Now you have spent $25 or $50. If you’re happy with the performance but not the aesthetics of having a hundred-foot Ethernet cable, do what you can to dress it up a bit. Tuck it under baseboards or the edge of the carpet if you can, or use a peel and stick cable trunking. It is elegant? Not precisely. Works? Yeah.

Real Best Option: Using Your Wiring

MoCA adapters like this one convert between Ethernet and coax cabling, so you can use your existing cable to extend your home network.
Image: Nilay Patel / The Edge

Most older homes have coaxial cable in at least one or two rooms, thanks to generations of satellite TV, cable TV, and cable Internet installations. If your house or apartment was built in the 1990s or later, you may even have pre-wired coaxial cable connections in most rooms. If you have existing wiring, you can use MoCA adapters (that’s Multimedia about Coax Alliance) to convert ethernet to coax and vice versa without the hassle of Wi-Fi or powerline. Depending on your exact setup, it may not be the easiest or cheapest option, but it’s just as good as your in-wall Ethernet network, and it’s much more likely that you already have it there.

The current version, MoCA 2.5, can support transfer speeds of up to 2.5 Gbps. A basic MoCA setup requires an adapter at each end. you should search MoCA 2.5 adapters with 2.5 GbE Ethernet ports. Most people’s Internet connections aren’t quite as fast yet, but 2.5GbE ports are becoming more common on desktop and network devices, and there’s no reason to bog down buying MoCA adapters in the future. with 1 Gbps ports when 2.5 GbE options are not available. much more expensive.

To get started with MoCA, you need a coaxial port near your router. Get a MoCA adapter and connect it to one of your router’s LAN ports with an ethernet cable. Plug the coax side into the nearest coax port. The other adapter plugs into the coaxial port on the wall of your destination; Then you can connect the ethernet end to your device or a network switch to connect multiple devices. You can use multiple endpoint adapters with one adapter on the router side, and if your router has a coax port, like most FiOS gateways, it already has MoCA built in and you only need the endpoint adapters. the edgeNilay Patel’s editor-in-chief uses MoCA adapters to backhaul his Eero network.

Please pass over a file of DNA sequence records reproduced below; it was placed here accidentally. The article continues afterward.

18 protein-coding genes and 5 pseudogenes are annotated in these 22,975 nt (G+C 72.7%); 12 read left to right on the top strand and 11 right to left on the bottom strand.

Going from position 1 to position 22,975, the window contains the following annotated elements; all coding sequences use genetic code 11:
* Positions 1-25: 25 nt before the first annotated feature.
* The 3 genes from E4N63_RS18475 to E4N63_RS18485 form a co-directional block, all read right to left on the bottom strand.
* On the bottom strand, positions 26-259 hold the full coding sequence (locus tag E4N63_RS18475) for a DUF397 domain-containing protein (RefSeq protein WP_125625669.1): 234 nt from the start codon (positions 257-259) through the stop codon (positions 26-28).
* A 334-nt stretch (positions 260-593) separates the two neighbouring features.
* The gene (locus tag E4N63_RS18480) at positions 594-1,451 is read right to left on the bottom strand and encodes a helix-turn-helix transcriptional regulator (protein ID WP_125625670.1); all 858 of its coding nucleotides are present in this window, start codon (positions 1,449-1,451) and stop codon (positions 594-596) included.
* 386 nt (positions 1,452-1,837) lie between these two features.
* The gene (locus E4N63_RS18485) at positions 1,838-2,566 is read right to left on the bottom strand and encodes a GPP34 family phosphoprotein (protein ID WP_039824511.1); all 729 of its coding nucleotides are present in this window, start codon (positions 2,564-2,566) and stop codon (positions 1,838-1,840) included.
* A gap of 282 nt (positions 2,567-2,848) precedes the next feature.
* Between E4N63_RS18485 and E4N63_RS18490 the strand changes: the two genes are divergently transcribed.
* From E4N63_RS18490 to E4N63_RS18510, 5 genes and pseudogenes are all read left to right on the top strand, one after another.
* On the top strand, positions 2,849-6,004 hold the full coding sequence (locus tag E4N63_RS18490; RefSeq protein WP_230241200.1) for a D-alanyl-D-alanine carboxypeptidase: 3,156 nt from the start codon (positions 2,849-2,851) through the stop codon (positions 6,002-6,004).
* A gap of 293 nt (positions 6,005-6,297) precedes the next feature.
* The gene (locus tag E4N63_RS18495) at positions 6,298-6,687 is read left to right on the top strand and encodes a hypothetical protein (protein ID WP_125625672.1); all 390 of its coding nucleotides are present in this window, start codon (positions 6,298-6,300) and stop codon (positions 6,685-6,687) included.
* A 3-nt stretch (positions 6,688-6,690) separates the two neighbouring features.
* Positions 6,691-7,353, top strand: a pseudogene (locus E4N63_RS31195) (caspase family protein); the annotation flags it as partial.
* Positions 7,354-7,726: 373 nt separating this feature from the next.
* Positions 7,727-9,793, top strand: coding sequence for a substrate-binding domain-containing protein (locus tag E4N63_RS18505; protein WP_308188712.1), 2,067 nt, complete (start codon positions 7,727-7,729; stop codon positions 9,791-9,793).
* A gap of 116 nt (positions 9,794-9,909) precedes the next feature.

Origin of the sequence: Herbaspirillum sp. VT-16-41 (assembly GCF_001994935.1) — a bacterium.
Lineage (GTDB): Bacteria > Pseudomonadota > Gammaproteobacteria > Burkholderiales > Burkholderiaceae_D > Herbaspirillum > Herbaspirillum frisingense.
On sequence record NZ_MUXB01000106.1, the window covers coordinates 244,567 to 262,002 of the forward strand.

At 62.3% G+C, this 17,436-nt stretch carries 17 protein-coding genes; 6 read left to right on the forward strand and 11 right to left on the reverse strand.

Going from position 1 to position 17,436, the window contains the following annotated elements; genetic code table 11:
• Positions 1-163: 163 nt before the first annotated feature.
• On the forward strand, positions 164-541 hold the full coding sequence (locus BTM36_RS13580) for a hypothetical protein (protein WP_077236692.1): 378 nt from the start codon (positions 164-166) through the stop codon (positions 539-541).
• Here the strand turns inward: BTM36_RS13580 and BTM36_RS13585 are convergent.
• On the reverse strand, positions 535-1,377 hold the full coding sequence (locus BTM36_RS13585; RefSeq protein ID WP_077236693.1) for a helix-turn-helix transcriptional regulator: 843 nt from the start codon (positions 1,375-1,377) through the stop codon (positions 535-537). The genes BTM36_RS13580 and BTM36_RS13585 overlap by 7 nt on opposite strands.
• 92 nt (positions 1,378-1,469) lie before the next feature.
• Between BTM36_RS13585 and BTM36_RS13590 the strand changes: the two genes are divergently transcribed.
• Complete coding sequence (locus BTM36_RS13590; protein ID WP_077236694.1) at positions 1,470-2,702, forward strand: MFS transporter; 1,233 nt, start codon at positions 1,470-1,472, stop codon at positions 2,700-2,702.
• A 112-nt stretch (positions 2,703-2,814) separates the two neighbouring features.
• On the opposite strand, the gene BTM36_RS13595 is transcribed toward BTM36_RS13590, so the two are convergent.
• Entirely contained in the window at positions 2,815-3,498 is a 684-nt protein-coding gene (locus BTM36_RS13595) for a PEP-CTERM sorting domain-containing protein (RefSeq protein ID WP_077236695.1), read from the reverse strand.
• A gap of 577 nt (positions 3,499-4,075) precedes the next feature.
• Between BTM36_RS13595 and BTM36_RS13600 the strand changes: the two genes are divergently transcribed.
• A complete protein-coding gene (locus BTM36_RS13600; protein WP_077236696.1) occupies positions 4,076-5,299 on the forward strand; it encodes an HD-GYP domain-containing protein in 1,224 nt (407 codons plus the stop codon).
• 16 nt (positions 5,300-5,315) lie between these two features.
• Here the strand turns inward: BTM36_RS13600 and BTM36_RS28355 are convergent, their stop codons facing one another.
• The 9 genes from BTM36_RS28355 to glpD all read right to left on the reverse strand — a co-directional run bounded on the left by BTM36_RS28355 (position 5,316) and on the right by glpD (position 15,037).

Of course, that assumes a direct cable connection between the router end and the device end, which is absolutely not guaranteed. I’ve seen homes with three or four non-crossing coax networks set up by various cable and satellite installers over the last few decades. You also need to make sure there aren’t too many splitters in the way between them (these can reduce signal strength) and if you’re also using coax cables for your TV or incoming internet connection, you’ll need a PoE filters, ensuring that the MoCA network does not interfere with other signals on your network. This may require a bit of cable archeology and pruning of disused splitters and cables.

The most useful and up-to-date explanation of MoCA that I have found is the one Dong Ngo just gave posted in aprilwhich includes helpful information on network layout, splitters, and PoE filters.

Could Work Very Well – Power Line Networks

A powerline adapter sends your Ethernet signal over your existing electrical wiring. It may work fine, although it depends on the age of your electrical wiring and other factors.
Image: Richard Lawler/The Verge

Powerline network allows you to use your existing electrical wiring to expand your network. It makes a lot of sense in theory; most people have electrical outlets in each room.

But in practice, its performance depends a lot on how old your wiring is and how each socket is connected to your electrical panel. Richard Lawler, the edge senior news editor, uses a AV2000 Powerline Network Kit in his house. He says he gets 700-1000 Mbps (on a Gigabit network) in some rooms and 300-500 Mbps in others. That’s better than you’ll get with many Wi-Fi routers in range, though not better than MoCA or a long Ethernet cable.

wire cutters power line item — which still has a GIF of my floor lamp in disco mode during my 2015 testing — is a good summary of powerline options. Joel also knows what he’s doing.

In addition to power line kits, cable cutter I’ve also tried MoCA adapters, and you can see in that article how completely MoCA kits outperform powerline kits. Just say. You’re better off with MoCA if you have it. A long Ethernet cable beats power line if you can handle it, but if that’s not an option it’s worth a try.